# Relation of case temperature to junction temperature

I'm comparing the thermal characteristics of two ethernet switch ICs. They both come in the same package and their thermal resistances are:

IC1
θja 51.42 C/W
θjc 20.66 C/W

IC2
θja 41.54 C/W
θjc 19.78 C/W

Test data for IC1 shows that the case temperature was 58.8 C and it dissipates about 1.2W. I ran a test for IC2 and the case temperature was 65 C and it disspates 0.7W. The ambient temperature for both tests was 23C.

I was expecting for the case temp of IC2 to be lower since it dissipates lower power. How does the case temperature relate to the junction temperature. The Tjmax for both ICs is 125C. Is it safe to assume that the Tj in IC2 is higher than in IC1?

One or more of your assumptions is not correct.

You should have $\theta_{ja} = \theta_{jc} + \theta_{ca}$, giving $\theta_{ca}$ of 30.76 C/W for IC1 and 21.76 C/W for IC2.

With those values, IC1 should have a case temperature of

23 C + (1.2 W) (30.76 C/W) = 59.9 C,

which is pretty close to what you measured; but IC2 should have

23 C + (0.7 W) (38.23 C/W) = 38.23 C,

which is way off the measurement.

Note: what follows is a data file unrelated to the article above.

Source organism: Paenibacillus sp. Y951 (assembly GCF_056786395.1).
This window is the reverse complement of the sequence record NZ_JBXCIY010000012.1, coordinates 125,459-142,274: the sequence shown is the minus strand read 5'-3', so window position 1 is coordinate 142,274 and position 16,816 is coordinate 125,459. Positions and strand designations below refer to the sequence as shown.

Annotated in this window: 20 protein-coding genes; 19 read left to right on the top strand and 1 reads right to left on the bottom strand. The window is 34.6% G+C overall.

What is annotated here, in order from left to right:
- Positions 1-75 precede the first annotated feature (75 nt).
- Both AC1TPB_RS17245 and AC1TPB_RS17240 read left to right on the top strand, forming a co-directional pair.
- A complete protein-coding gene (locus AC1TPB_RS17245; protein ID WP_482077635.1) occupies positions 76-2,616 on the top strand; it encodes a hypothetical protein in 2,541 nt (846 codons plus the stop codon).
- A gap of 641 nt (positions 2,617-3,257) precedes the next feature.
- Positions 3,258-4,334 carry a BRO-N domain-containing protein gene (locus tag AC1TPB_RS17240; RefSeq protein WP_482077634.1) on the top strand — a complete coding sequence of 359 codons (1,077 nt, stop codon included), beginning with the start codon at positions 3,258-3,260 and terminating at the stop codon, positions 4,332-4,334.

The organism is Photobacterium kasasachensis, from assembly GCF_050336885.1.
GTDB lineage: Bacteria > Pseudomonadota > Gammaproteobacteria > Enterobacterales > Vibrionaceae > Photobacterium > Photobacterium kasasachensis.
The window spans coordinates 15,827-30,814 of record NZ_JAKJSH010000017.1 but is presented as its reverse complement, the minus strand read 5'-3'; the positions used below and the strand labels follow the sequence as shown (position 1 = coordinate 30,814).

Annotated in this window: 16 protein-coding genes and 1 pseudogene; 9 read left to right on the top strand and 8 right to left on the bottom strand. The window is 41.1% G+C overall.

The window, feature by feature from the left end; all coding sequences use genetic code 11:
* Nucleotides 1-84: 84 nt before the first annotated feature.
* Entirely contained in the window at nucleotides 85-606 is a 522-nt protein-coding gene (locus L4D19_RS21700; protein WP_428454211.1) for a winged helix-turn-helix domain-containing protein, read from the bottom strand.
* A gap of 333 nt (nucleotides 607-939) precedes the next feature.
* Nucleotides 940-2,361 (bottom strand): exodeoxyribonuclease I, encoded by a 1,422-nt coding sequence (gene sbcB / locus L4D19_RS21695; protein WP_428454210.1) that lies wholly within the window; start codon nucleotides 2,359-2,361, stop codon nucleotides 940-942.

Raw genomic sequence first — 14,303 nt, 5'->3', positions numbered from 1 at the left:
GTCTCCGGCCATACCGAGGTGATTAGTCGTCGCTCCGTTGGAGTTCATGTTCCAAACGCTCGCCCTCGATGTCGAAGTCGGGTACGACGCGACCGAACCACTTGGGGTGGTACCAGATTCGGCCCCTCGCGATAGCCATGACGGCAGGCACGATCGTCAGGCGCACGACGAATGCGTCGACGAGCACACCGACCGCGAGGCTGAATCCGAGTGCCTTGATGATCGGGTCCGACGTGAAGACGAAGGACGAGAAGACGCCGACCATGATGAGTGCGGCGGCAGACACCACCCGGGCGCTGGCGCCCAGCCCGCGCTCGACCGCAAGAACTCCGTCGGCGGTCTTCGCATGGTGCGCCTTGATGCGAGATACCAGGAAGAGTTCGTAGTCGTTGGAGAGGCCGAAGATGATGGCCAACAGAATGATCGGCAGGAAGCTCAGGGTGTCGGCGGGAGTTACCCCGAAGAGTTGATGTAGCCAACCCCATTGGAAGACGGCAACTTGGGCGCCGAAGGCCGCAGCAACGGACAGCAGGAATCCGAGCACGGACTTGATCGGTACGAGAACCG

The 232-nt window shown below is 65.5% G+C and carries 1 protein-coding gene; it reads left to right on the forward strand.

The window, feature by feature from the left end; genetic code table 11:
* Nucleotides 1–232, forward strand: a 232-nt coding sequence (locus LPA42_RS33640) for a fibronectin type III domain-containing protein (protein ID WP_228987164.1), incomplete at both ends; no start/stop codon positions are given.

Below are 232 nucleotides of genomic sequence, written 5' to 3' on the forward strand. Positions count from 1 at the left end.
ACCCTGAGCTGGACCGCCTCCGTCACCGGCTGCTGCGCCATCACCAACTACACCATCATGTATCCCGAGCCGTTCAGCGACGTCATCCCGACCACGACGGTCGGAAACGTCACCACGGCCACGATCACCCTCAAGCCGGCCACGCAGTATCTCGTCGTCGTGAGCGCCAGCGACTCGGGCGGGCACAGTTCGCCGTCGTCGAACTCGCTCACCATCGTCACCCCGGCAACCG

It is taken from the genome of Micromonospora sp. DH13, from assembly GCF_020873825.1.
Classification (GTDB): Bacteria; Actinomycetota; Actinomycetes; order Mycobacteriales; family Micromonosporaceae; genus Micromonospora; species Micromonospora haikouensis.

A likely cause are if the datasheet's $\theta_{ja}$ value makes some assumption about board layout that is not met in your application. If your board doesn't provide sufficient copper area attached to the chip to spread heat away, $\theta_{ja}$ will increase substantially. It's also possible that the datasheet value assumes some forced air cooling over the chip.

• Yes, I was wrong. After reviewing the test data for IC1 a second time, I realized that there was a heat sink dissipating the heat and therefore that's why it measured a lower temperature. But still 65 C is way higher than 38.23 C. I need to measure the air temperature around the IC2. The board is inside a plastic cover so the air temperature inside may be higher than the room temperature – AMG Sep 19 '13 at 14:52